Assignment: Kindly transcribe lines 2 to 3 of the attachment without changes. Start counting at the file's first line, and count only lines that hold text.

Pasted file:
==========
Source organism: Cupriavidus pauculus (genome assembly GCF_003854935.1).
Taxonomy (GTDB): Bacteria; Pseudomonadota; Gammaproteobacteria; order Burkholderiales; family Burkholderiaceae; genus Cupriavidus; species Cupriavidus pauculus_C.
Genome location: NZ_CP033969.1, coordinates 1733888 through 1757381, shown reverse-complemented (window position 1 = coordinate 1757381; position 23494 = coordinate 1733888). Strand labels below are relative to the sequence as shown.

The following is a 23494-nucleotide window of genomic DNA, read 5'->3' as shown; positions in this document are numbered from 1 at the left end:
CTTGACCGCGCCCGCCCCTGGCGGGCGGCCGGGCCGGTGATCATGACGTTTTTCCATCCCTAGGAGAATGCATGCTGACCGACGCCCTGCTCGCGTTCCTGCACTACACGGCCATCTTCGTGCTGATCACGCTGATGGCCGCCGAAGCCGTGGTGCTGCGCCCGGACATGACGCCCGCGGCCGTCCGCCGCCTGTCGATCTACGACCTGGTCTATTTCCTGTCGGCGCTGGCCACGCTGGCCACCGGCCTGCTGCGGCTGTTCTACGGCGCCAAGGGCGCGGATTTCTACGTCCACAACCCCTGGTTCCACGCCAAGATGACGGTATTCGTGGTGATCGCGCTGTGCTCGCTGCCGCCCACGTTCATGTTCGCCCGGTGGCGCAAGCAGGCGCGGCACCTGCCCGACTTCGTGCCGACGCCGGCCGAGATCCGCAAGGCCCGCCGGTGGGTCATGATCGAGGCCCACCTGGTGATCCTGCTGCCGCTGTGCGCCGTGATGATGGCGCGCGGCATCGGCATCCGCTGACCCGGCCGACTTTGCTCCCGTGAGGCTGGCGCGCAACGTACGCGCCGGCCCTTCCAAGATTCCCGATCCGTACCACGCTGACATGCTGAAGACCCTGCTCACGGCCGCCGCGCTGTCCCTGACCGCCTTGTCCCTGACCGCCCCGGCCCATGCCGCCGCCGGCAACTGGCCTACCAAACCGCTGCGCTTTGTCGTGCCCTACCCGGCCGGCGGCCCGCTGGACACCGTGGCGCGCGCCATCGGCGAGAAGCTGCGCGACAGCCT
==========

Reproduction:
Taxonomy (GTDB): Bacteria; Pseudomonadota; Gammaproteobacteria; order Burkholderiales; family Burkholderiaceae; genus Cupriavidus; species Cupriavidus pauculus_C.
Genome location: NZ_CP033969.1, coordinates 1733888 through 1757381, shown reverse-complemented (window position 1 = coordinate 1757381; position 23494 = coordinate 1733888). Strand labels below are relative to the sequence as shown.